Mychal Massie's July 18 WorldNetDaily column sees him taking a break from hypocritically attacking politicians for using segregationist metaphors that he himself has used. This time, he's smearing a senator and a writer -- but he won't tell us exactly why.
Among the many insults Massie hurls toward Sen. Barbara Boxer and writer Terry J. Allen are "carrion," "the worst kind of human beings," "disgusting pissoirs," and Allen himself gets the appelation "the hanky that catches the spittle from Boxer's lips." Their alleged offense? According to Massie, they hurled "personal, ad-hominem attacks" at American troops, "label[ing] our military as being in a drugged stupor."
But this paraphrase is all Massie tells us about what he's attacking. He doesn't tell us where or when this accusation was made. He doesn't even tell us who Allen is. Such scarcity of supporting information means only one thing: that Massie is hiding facts in order to proceed with his harangue.
What Massie appears to be referring to is a May 17 letter by Boxer to defense secretary Donald Rumsfeld reacting to a Hartford Courant article "detailing stories of American soldiers who are being redeployed to Iraq despite being diagnosed with Post Traumatic Stress Disorder (PTSD) and other acute mental health conditions." Boxer said: "You cannot simply have doctors prescribe psychiatric drugs such as Zoloft and send these men and women back to a combat zone, where they pose a risk to themselves and to their fellow soldiers." Allen, meanwhile, appears to be targeted by Massie's because he wrote a May 31 article for In These Times on the same subject, noting that such medications given to soliders being redeployed "must be monitored for effectiveness and safety, which is beyond the Army’s capability in Iraq." Oddly, the Hartford Courant escaped Massie's wrath.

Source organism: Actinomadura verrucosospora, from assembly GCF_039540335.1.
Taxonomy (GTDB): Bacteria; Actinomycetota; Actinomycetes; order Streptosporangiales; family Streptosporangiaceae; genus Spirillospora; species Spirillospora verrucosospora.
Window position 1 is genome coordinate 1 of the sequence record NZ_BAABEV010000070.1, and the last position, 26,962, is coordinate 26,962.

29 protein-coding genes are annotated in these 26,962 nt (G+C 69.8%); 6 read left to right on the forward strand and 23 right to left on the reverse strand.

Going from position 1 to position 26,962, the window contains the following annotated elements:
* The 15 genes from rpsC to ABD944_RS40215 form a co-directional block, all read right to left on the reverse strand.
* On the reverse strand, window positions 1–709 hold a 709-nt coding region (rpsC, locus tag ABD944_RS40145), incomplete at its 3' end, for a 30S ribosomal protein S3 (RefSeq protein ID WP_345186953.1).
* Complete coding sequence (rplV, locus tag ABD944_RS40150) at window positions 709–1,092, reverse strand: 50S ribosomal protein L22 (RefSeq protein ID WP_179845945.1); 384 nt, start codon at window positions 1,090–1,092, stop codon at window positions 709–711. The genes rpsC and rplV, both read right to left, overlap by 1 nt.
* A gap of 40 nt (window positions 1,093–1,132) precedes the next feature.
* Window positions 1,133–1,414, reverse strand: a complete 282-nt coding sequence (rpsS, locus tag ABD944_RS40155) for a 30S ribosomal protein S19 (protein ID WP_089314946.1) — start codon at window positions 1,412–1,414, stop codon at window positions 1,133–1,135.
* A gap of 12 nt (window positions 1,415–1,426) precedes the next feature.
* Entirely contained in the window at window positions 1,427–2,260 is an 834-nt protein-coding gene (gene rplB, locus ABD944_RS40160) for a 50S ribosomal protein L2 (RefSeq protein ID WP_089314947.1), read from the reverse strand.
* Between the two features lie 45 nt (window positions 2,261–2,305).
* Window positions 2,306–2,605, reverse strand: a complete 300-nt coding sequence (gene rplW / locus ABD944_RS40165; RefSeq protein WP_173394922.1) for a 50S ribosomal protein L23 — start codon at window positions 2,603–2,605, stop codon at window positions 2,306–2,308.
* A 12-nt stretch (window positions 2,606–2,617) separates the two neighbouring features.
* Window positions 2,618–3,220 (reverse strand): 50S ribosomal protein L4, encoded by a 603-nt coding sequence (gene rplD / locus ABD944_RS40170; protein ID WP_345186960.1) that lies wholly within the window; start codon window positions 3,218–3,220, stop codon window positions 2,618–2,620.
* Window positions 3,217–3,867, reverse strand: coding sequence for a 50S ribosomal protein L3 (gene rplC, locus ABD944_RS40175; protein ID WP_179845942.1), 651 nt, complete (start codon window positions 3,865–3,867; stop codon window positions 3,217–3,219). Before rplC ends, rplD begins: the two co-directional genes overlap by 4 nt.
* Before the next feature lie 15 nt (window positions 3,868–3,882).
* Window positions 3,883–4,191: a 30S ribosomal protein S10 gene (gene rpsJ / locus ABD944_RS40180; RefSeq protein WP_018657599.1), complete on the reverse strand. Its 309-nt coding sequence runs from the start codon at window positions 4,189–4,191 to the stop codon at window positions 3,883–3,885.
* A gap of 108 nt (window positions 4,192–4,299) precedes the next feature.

So it appears that, despite Massie's claim, Boxer and Allen never said American troops were in a "drugged stupor" but, in fact, expressed an entirely legitimate concern about troops sent back into action before they may be ready. And besides, antidepressants of the Zoloft class (Prozac is similar) do not generally result in "stupors"; insomnia, nausea and sexual dysfunction are much more common side effects.
Now we know why Massie was so vague about his allegations: if he told the full truth, he wouldn't have had a column this week.